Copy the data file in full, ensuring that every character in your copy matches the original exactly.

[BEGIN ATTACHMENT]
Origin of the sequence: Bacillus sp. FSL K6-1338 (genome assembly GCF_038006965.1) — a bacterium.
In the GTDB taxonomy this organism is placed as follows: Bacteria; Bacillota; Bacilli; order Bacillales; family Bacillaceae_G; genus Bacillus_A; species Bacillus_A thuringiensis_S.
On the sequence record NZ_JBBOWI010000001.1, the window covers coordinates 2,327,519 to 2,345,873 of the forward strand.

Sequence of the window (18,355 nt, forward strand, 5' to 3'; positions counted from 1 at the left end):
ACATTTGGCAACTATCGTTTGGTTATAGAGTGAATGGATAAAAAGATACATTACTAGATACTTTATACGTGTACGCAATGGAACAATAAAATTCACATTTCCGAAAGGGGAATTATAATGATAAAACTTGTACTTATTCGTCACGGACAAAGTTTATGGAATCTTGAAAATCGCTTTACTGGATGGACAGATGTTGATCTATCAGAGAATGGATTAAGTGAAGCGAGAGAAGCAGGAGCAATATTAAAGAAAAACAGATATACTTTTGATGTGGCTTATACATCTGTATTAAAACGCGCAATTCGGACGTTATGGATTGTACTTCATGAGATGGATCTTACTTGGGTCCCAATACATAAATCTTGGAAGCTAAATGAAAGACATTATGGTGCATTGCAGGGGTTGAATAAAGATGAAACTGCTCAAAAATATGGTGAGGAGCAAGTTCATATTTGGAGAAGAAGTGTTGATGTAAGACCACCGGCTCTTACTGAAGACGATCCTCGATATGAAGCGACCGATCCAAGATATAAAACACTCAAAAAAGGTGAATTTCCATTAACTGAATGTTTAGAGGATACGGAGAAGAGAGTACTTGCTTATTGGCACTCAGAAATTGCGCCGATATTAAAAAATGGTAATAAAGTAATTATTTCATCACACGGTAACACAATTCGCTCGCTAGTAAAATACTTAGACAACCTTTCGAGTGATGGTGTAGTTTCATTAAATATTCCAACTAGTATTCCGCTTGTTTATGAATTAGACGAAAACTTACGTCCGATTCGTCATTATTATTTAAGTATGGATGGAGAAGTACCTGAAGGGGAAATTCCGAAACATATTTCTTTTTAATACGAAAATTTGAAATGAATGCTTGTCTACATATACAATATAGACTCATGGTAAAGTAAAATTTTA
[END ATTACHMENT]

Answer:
Origin of the sequence: Bacillus sp. FSL K6-1338 (genome assembly GCF_038006965.1) — a bacterium.
In the GTDB taxonomy this organism is placed as follows: Bacteria; Bacillota; Bacilli; order Bacillales; family Bacillaceae_G; genus Bacillus_A; species Bacillus_A thuringiensis_S.
On the sequence record NZ_JBBOWI010000001.1, the window covers coordinates 2,327,519 to 2,345,873 of the forward strand.

Sequence of the window (18,355 nt, forward strand, 5' to 3'; positions counted from 1 at the left end):
ACATTTGGCAACTATCGTTTGGTTATAGAGTGAATGGATAAAAAGATACATTACTAGATACTTTATACGTGTACGCAATGGAACAATAAAATTCACATTTCCGAAAGGGGAATTATAATGATAAAACTTGTACTTATTCGTCACGGACAAAGTTTATGGAATCTTGAAAATCGCTTTACTGGATGGACAGATGTTGATCTATCAGAGAATGGATTAAGTGAAGCGAGAGAAGCAGGAGCAATATTAAAGAAAAACAGATATACTTTTGATGTGGCTTATACATCTGTATTAAAACGCGCAATTCGGACGTTATGGATTGTACTTCATGAGATGGATCTTACTTGGGTCCCAATACATAAATCTTGGAAGCTAAATGAAAGACATTATGGTGCATTGCAGGGGTTGAATAAAGATGAAACTGCTCAAAAATATGGTGAGGAGCAAGTTCATATTTGGAGAAGAAGTGTTGATGTAAGACCACCGGCTCTTACTGAAGACGATCCTCGATATGAAGCGACCGATCCAAGATATAAAACACTCAAAAAAGGTGAATTTCCATTAACTGAATGTTTAGAGGATACGGAGAAGAGAGTACTTGCTTATTGGCACTCAGAAATTGCGCCGATATTAAAAAATGGTAATAAAGTAATTATTTCATCACACGGTAACACAATTCGCTCGCTAGTAAAATACTTAGACAACCTTTCGAGTGATGGTGTAGTTTCATTAAATATTCCAACTAGTATTCCGCTTGTTTATGAATTAGACGAAAACTTACGTCCGATTCGTCATTATTATTTAAGTATGGATGGAGAAGTACCTGAAGGGGAAATTCCGAAACATATTTCTTTTTAATACGAAAATTTGAAATGAATGCTTGTCTACATATACAATATAGACTCATGGTAAAGTAAAATTTTA